Thinking Sociologically About Crime

Module code: SY1018

How we understand crime often shifts to discussions of psychological profiling and an increased fascination for all things forensic, but it is important to remember that crime happens and is managed as part of a wider society. It is therefore necessary to think sociologically about how crime is defined, who has the power to label acts as deviant or criminal, and how society chooses to punish those who transgress. This module seeks to deliver a broad and comprehensive investigation into how crime and deviance are researched and discussed within a sociological framework.

Topics covered

  • Introducing Sociological Thinking About Crime
  • The Legacy of C. Wright Mills
  • Crime and the Ethnographic Tradition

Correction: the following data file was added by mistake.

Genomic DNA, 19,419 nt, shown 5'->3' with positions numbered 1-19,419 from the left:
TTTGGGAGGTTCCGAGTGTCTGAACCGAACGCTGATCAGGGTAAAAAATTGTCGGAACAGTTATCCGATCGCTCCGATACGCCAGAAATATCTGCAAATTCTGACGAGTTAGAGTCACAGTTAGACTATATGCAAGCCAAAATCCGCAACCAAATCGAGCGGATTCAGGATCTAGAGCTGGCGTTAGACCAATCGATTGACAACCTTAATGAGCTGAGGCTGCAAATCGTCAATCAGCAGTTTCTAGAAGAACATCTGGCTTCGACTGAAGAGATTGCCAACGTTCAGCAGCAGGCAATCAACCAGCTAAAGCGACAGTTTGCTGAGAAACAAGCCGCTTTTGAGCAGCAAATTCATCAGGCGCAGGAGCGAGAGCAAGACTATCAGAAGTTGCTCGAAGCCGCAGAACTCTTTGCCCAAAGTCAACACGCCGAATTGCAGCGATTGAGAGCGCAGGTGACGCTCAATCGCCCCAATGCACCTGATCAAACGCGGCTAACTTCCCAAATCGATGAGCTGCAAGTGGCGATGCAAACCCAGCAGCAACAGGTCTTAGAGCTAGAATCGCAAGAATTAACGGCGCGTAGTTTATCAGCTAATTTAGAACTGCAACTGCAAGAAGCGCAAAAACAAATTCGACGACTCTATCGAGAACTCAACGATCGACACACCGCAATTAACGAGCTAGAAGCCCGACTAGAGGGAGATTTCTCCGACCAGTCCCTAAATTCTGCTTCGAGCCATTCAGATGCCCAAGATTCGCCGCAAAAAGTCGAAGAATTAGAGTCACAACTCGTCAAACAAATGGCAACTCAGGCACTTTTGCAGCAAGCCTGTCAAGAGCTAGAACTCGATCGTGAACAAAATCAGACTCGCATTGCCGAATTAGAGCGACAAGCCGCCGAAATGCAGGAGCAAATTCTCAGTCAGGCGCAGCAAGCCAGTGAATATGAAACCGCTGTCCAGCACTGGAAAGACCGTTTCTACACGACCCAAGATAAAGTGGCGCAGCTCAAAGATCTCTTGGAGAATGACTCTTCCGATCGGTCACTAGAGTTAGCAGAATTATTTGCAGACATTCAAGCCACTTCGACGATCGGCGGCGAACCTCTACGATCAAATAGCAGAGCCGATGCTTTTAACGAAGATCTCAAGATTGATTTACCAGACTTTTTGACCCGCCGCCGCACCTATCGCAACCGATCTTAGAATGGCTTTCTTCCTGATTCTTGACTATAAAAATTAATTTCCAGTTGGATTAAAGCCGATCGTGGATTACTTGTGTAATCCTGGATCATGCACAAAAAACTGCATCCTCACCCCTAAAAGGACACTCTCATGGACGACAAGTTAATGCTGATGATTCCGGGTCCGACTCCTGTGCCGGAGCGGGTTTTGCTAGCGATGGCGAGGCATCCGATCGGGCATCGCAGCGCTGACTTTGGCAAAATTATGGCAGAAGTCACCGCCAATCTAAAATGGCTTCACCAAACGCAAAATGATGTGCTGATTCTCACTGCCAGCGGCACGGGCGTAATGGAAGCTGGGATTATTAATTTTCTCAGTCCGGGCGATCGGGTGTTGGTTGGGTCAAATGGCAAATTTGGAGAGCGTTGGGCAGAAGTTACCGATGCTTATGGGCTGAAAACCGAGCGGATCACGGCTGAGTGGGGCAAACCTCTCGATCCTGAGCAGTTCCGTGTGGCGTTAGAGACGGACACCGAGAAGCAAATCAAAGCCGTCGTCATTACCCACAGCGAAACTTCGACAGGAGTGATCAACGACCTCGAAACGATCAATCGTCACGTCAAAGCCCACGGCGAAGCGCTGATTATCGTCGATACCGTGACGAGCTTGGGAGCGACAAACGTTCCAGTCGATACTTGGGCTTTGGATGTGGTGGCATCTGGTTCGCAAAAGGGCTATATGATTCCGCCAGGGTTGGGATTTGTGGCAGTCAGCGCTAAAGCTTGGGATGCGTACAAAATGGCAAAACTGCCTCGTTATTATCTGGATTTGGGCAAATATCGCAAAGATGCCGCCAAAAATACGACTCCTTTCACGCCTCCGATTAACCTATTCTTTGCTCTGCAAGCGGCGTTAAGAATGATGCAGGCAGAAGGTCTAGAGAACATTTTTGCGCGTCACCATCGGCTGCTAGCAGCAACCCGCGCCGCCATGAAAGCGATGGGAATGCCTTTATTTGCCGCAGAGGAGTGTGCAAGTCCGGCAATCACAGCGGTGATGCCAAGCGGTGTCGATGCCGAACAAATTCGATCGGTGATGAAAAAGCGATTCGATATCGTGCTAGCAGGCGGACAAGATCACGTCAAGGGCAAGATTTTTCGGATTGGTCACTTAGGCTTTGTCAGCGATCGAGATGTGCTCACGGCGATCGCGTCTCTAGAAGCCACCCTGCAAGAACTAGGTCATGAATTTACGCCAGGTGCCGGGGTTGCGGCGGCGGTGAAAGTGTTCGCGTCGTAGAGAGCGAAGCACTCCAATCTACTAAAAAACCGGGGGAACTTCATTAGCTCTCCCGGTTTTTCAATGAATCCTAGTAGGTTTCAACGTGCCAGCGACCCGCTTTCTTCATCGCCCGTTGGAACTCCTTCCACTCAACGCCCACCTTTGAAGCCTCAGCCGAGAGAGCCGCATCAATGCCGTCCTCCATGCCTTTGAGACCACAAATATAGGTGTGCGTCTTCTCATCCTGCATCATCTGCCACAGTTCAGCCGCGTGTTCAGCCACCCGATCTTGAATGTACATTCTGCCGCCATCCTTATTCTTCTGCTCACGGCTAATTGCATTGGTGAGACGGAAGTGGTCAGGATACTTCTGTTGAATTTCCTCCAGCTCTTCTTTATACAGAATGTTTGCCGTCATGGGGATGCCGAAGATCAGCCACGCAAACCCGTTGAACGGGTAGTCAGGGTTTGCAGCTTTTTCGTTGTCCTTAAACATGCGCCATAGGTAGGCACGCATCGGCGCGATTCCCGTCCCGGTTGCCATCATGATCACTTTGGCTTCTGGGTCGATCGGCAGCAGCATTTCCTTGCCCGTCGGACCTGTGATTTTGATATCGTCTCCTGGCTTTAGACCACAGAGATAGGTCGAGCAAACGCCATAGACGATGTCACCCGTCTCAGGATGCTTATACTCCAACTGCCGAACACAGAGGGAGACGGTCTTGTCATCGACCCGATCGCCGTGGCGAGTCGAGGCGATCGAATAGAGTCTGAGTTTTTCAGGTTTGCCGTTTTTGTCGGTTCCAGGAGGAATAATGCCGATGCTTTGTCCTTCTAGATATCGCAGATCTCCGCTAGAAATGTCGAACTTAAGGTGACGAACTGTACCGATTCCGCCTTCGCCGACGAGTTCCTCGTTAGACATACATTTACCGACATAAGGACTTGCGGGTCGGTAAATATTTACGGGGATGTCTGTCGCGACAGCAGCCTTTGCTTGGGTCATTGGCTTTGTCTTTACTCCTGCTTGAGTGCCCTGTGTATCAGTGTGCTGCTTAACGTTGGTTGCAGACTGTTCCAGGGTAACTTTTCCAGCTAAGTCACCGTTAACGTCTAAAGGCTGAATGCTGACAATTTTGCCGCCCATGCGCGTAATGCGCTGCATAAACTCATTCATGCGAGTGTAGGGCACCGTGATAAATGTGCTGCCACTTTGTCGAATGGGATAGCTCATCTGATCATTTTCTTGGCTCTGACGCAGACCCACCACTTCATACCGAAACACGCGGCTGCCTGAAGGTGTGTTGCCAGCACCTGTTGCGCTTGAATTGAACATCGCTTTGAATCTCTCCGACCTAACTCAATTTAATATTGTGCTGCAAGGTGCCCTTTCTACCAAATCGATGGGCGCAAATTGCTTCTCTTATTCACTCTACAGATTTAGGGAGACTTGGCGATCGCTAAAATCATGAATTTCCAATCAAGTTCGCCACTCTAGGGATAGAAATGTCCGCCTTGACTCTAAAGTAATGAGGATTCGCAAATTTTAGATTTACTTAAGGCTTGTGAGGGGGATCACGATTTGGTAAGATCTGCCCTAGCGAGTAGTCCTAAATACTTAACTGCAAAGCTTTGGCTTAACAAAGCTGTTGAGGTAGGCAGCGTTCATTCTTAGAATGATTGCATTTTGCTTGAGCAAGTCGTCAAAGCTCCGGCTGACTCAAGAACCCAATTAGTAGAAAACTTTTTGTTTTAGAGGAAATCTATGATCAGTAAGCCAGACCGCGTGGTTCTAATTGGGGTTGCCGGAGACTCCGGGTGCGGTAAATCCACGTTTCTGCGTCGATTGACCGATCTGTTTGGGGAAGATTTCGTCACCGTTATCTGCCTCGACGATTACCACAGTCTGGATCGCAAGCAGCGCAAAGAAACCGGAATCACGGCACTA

• Contemporary Crime Ethnography
  • The Social Contract 
  • Conformity and Rebellion 
  • Classicism and Utilitarianism
  • Contemporary Panopticism
  • Determinism
  • Social Class and Crime 
  • The Chicago School 
  • Cities and Crime 
  • Strain and Anomie 
  • Labelling Theory 
  • Folk Devils and Moral Panics
  • Policing by Consent 
  • Politicising Crime 
  • Rights, Wrongs and Responsibilities

Learning

  • 20 hours of lectures
  • 9 hours of seminars
  • 121 hours of guided independent study

Assessment

  • Examination, 2 hours (50%)
  • Essay, 1,500 words (50%)